Taking Stock Before I Go
by Janet L. Balas
Taking Stock, the theme of this month’s issue, is quite appropriate both for a year-end issue and for me as I write my last column for Computers in Libraries magazine. At year’s end, we take a look back to see how far we have come while also looking ahead. My column debuted in the November 1987 issue of Small Computers in Libraries and discussed the commercial networks of the day: CompuServe, GEnie, and The Source. Through that first year, I wrote about these resources and others, including ALANET from ALA. The column appeared under the heading Telecommunications and received its current name, Online Treasures, in April 1995.
While it is a cliché to say that there have been many changes in libraries over the 25 years I have been writing this column, it is nonetheless true. I wrote my first column on an Apple IIc with a 300 baud modem. I am writing this column on my MacBook Air on a Wi-Fi network connected to the internet through fiber. My charge when I began my current job at the Monroeville Public Library was to bring automation to the library through the implementation of an ILS that used dumb terminals connected to a minicomputer. Now I am rolling out iPads for use by the public and exploring makerspaces in the library.
Pleasant as it is to reminisce, it is more exciting to look ahead, contemplating the possibilities of innovative services that librarians will be able to bring to library users. I have never felt comfortable predicting the future and would not consider myself a futurist. I have learned through researching for this column that futurists actually do not try to predict the future, but, in the words of Garry Golden from a talk at the Denver Public Library (http://blogs.westword.com/latestword/2012/06/garry_golden_futurist_advice.php), futurists try to “expand the notions of what could happen.”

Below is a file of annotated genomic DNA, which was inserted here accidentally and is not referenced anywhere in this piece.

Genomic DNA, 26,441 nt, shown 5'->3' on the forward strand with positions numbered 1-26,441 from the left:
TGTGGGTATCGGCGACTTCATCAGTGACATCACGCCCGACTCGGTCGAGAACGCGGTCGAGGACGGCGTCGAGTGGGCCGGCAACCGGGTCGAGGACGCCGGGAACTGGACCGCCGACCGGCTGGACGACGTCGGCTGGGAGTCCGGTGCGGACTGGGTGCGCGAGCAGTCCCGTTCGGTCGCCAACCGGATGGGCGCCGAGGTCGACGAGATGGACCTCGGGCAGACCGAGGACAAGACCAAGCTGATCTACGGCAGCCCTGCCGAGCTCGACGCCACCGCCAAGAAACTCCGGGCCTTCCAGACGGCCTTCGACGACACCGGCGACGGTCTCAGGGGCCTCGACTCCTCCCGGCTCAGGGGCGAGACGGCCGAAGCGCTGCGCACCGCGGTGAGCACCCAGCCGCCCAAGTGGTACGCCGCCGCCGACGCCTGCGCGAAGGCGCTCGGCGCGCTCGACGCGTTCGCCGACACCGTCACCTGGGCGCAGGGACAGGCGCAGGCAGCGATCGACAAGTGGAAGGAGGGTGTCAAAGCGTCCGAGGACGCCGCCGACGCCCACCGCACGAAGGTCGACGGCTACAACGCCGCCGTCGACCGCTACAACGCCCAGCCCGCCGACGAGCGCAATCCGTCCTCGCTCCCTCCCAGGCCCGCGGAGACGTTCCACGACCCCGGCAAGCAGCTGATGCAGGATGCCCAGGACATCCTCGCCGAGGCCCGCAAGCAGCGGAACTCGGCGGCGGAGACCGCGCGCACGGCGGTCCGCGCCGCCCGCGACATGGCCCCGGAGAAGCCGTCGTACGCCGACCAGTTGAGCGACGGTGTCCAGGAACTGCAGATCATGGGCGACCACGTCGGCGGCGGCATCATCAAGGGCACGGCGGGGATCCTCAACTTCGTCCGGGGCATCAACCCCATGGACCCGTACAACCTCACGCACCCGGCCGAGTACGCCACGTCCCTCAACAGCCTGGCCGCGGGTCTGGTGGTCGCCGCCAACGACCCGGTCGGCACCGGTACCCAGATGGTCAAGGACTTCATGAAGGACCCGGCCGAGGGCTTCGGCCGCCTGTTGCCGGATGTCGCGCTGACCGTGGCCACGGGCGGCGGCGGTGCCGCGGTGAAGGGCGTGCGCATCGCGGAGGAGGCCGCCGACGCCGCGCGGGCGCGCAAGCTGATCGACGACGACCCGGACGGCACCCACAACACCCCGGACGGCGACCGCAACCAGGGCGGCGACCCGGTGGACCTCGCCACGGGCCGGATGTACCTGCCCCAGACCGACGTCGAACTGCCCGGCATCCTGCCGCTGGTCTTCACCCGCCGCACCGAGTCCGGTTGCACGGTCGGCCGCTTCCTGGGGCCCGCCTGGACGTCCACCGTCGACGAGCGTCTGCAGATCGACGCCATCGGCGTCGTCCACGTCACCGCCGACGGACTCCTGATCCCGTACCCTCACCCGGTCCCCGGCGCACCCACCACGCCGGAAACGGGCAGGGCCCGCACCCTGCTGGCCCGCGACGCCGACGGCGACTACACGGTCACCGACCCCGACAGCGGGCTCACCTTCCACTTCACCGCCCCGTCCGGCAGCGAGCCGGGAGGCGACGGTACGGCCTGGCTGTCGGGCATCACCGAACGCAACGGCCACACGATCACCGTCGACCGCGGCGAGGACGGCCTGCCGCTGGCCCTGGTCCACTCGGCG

As we try to anticipate the changes that will continue to come for librarians, let’s take stock of the insights of a few such futurists.
The Atlas of New Librarianship
|R. David Lankes’ website encourages librarians to promote knowledge creation.
Many librarians will recognize the title of this book by R. David Lankes, director of the Information Institute of Syracuse and associate professor in Syracuse University’s School of Information Studies. In this book, Lankes describes his vision of librarianship that is no longer based on books but on knowledge, suggesting that libraries have a new mission: “to improve society through facilitating knowledge creation in their communities.”
R. David Lankes’ Website — This site is a companion to the book offering additional materials, extensions, and navigation tools to update the book’s content. There are also online videos, links, and activities to allow librarians to learn more and to offer their input in this participatory space.
Virtual Dave … Real Blog — This is Lankes’ own blog, featuring his thoughts and ideas with links to presentations, publications, and information on his projects and research.
Lankes on Vimeo— Videos of presentations by Lankes can be found in his channel on Vimeo. When I visited the site, there were 94 videos, with the most recent uploaded only a week earlier.
Book Buzz | ‘York County Libraries Hosts Futurist Garry Golden’
While Garry Golden does not devote his work solely to libraries and librarianship, he frequently speaks to librarians about how future trends might affect libraries across the nation. This article from the Book Buzz blog of the York Daily Record summarizes his September 2012 talk to York County Libraries, where he presented the idea that the trend in education to emphasize the individual learner will have a major impact on libraries. Learners will be looking to librarians to guide their learning by curating and filtering content.
|The MNLFI website provides various visions of library futures.
Minnesota Libraries Futures Initiative: Envisioning the Library in 2025
This group, referred to as MNLFI, was formed in 2010 to provide a focused conversation on the future of libraries. Twenty-four Library Futurists were selected from 83 applicants, all between the ages of 25 and 35, the age range determined as “unique in its experience of the economic and political changes occurring during their young adulthood.” In May 2012, the project proposed by these futurists was approved by the MNLFI steering committee and was formally launched. The website with accompanying workshops and toolkits was launched in September 2012.